The turn of the century must indeed be a magical time. So many of the significant events in history seem to have taken place around the close or the opening of a new century. This seems particularly true with respect to the advance of tools and equipment. Archeologists cite the first tools as being manufactured in 2.600,000 BC, the use of fire around 1.500.000 BC, the oldest arrowheads in 25,000BC, and the Bronze age began in 3,000 BC. Apparently, we like to spring things on the world around centuries and millennia 😉 And, that tradition continues if we look at the last turn of the century, and this turn of the millennia.
The first auto revolution brought motorcycles and cars into being around the 1880s, and continued into the early 1900s. There was a mind-boggling variety of ideas and formats that were all competing for dominance and the hearts and minds of the consumer. Everything was variable. The chassis, the number of wheels, the steering mechanism, the controls, the fuel, everything. In 1900, it is estimated that 28% of the cars on the road were electric vehicles ! In fact the famous Lohner Porsche of 1899 had an electric motor at each of the four wheels and a gasoline engine to drive the generator. Essentially, it was a 4 wheel drive hybrid. He recognized the superior efficiency of the electric motor and the relative cleanliness. It failed to take off because of the state of battery/generator technology at the time. Steam was also big. Petroleum-based fuels such as kerosene, and gasoline were fighting against these variants and winning mostly because the fuel was cheap and plentiful, despite them being considered noisy and dirty. Hybrids were everywhere with motorcycle-car combinations, mixed propulsion systems and renewable energy variations.
Fast forward 100 years and we have the dawn of a new millenium. Computers and the Internet have revolutionized life, and transportation is no longer an adventurous pursuit. However, has the auto industry really progressed ? Sure, Google has a car driving itself around the US, but the car itself is not that special. It is a modified Toyota Prius. The current revolution (or the resumption of the old revolution) is fueled (pun intended) by the relative high price of petroleum-based fuels, and the relatively cheap price of electricity. Electric vehicles are just being (re)introduced. The latest versions have an electric motor at each wheel. They are expensive and not yet a good alternative because the battery technology is not quite good enough yet. Renewable energy alternatives are still experimental (eg: solar panel roofs) and are mostly used for supplemental systems. Diesel is the current “dirty” petroleum variant that is looking cleaner and more attractive. We are changing controls with paddle shifters and non-round steering wheels and headsup displays and even joysticks. Hybrids are everywhere and it is not clear which combination(s) will emerge victorious. Porsche has just introduced an all wheel drive hybrid supercar (the 918) that is redefining the segment.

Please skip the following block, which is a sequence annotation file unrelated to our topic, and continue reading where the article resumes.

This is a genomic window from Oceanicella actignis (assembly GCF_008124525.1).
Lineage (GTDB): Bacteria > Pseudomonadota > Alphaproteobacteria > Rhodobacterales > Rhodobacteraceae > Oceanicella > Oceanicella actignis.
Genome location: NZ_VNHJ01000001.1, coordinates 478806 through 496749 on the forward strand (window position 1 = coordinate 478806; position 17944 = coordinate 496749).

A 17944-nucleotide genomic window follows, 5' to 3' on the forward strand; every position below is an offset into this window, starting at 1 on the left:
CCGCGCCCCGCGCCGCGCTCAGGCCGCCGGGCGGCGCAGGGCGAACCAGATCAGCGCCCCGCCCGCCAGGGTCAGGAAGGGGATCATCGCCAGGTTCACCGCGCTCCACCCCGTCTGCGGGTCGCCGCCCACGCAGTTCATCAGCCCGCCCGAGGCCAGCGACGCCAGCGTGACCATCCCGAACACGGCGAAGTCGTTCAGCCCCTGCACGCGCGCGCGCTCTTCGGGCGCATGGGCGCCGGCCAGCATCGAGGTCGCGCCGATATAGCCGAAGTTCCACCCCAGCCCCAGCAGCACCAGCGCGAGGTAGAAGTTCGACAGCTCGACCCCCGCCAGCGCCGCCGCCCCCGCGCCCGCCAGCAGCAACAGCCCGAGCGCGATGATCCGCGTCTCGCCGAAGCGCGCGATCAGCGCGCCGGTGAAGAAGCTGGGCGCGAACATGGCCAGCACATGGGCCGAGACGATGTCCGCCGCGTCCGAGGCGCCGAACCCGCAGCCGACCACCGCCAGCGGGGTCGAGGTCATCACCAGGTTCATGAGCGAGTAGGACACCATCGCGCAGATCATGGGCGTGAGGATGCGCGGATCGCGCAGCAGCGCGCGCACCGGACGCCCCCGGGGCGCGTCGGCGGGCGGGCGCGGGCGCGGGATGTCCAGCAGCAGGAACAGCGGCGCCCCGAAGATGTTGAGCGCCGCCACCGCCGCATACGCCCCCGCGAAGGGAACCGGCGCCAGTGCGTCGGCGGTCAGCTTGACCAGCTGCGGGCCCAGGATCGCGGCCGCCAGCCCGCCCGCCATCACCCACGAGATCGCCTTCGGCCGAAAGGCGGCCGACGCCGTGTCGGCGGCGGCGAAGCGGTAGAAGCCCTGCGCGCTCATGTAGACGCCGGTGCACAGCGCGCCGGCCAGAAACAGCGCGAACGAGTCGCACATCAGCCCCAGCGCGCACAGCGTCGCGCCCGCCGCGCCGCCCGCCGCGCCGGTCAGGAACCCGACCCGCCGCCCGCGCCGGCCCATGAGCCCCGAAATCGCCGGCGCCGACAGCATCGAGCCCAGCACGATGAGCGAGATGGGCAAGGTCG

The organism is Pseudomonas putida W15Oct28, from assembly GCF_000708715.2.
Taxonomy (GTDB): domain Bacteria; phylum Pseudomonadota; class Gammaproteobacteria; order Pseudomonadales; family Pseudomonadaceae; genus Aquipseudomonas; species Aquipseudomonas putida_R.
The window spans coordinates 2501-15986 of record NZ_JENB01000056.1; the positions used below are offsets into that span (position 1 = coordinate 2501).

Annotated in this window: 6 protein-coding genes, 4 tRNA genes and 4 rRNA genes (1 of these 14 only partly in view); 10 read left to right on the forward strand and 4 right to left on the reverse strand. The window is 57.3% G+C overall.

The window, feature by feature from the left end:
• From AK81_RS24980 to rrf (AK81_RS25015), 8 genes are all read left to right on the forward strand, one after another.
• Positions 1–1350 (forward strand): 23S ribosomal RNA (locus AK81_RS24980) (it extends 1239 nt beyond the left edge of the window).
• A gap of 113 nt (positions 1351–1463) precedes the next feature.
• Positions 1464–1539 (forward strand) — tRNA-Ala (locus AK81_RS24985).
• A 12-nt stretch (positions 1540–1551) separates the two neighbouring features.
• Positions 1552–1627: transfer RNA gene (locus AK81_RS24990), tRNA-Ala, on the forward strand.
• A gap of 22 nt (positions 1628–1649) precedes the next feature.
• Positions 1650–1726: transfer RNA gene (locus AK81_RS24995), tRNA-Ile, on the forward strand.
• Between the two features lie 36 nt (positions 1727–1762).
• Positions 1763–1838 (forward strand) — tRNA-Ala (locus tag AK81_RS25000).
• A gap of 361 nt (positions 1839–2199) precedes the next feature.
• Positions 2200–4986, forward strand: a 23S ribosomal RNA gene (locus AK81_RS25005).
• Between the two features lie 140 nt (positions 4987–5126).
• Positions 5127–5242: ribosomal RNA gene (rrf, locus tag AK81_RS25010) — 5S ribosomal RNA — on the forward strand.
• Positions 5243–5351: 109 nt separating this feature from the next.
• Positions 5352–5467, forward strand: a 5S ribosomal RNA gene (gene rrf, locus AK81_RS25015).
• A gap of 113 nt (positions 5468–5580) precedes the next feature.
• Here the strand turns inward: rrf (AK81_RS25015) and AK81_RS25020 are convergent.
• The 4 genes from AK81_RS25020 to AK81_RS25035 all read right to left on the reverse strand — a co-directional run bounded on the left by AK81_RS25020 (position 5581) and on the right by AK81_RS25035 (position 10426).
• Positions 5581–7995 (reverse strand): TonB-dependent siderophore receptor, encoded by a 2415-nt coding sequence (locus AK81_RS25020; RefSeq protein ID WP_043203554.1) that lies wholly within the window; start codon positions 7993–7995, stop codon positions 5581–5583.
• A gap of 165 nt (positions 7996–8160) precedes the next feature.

If all of this sounds familiar, it is because we just spent about 100 years going around a giant traffic circle (roundabout). Maybe next century…